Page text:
The elite, from the top guy down, often say that ‘everyone’ favors reform except a small group of right wingers – that’s a stretch.

    “The share of Americans who are dissatisfied and want more immigration (7%) was unchanged from 2014.”

    http://www.gallup.com/poll/181313/dissatisfied-immigration-levels.aspx

    [Polls that claim to show great support for immigration reform skillfully use corporate PR techniques to elicit the desired answer.]

    But 97% of the elite favors reform, that’s why they say everyone does – and some may believe it.

    Liked by 1 person

  6. I’ll second the quote from Upton Sinclair: ‘It is difficult to get a man to understand something, when his salary depends on his not understanding it.’ But we more or less expect this. What we don’t expect is that “academics” can so easily be bought.

    Our traditions of objective research and use of the scientific method go back several centuries at this point in time. When someone claims to be an academic doing research we expect them to be adhering to these traditions. If not, their “research” has no validity. There seems to be a blindness in academia that ignores the power of money to undermine the objectivity needed in valid research.

    Given these blatant examples it’s surprising that the “academics” involved can’t see the conflict. Actually they should be somewhat embarrassed. Maybe we need to institutionalize the idea that academics are human and that their objectivity can be compromised. We know this anecdotally, but we don’t have any methodology to validate research. Always noting funding sources and their biases would help.

    Liked by 1 person

  7. This is why I think public funded research is so important. Private enterprise exists to make a profit. If they spend money as a “gift” to science or as a “donation” to a political campaign, the are going to spend it on “science” or politics likely to benefit them directly.

    Crony science is a huge problem in this country. I’m certain that if I wanted to commission a study proving that smoking is the secret to everlasting life, I could have it done by the end of the week.

    Liked by 1 person

    • Making funding public wouldn’t help so much in this case. What do you think the chances are of getting funded by the government if you are known as a critic of H-1B? Pretty much nil.

      In addition, it’s not just the money that drives these researchers. They gain by looking “important” to government and industry.

      Liked by 1 person

    • Public funding is not a solution. I submitted evidence to a state agency just yesterday about some unusual activity by two companies receiving and/or vying for state awards for research and workforce development.

      Then there was my letter of concern to a the major university in my state about spending and waivers of fees to state employee owned businesses contracting for research services at that university. Even the university’s policies as well as law state that the money is due to the state from the company.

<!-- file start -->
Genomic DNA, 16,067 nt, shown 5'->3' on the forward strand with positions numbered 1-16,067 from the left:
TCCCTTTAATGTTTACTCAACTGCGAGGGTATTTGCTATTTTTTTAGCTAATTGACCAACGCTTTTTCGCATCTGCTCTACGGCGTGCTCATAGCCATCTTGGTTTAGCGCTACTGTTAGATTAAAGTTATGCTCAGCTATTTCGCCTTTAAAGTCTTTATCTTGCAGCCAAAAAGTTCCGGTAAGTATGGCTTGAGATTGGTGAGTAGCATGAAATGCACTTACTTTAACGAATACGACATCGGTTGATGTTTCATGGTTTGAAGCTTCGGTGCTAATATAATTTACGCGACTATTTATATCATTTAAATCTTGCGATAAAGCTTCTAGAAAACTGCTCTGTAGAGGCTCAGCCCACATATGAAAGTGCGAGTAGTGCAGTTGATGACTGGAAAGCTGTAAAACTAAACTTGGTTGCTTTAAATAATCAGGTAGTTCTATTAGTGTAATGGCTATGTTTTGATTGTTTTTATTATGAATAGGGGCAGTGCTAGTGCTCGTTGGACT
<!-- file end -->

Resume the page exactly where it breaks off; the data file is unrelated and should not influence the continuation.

Even more of a concern is the researcher’s annual summer travel to “collaborate” on his research in China; the travel funded from his grants that you and I are providing. The majority of his funding is coming from grants specifically to develop high tech products that can be manufactured in the US for new high tech workforce opportunities. Fat chance it is that these will not be manufactured in China first.

      Liked by 1 person

  8. From Predator Nation, ‘The Ivory Tower’ chapter.

    Ferguson is an MIT PhD in political science, high tech CEO…

    “These days, if you see a famous economics professor testify in Congress, appear on television news, testify in an antitrust case or regulatory proceeding, give a speech, or write an opinion for the ‘New York Times’ (or the ‘Financial Times,’ the ‘Wall Street Journal,’ or anywhere else), there is a high probability that he or she is being paid by someone with a big stake in what’s being debated. Most of the time, these professors do NOT disclose these conflicts of interest in their public or media appearances, and most of the time their universities look the other way…

    Academics on industry payrolls, and the interest groups that pay them, are now so numerous and powerful that they prevent universities, professional associations, and academic journals from adopting or enforcing strong conflict-of-interest policies. They also have a chilling, even dominant, effect on several areas of academic research and policy analysis. Most of America’s best universities do not limit financial conflicts of interest, do not require their disclosure, and aggressively resist inquiries into the issue. There are several reasons for this, including fear of public embarrassment; the existence of personal conflicts of interest among university presidents and deans; and the internal power (within the university) of large numbers of professors who wish to preserve their incomes and reputations, and who know that disclosure would endanger them.”

    [AND]

    “Physicians who own interests in diagnostic imaging centers are four and a half times more likely to refer patients to such centers.”

    https://books.google.com/books?id=aAZgk-DQl2oC&pg=PA240&dq=predator+nation,+ferguson,+ivory+tower&hl=en&sa=X&ei=9GAPVcjmA4vooATd-oK4AQ&ved=0CB4Q6AEwAA#v=onepage&q=predator%20nation%2C%20ferguson%2C%20ivory%20tower&f=false

    Liked by 1 person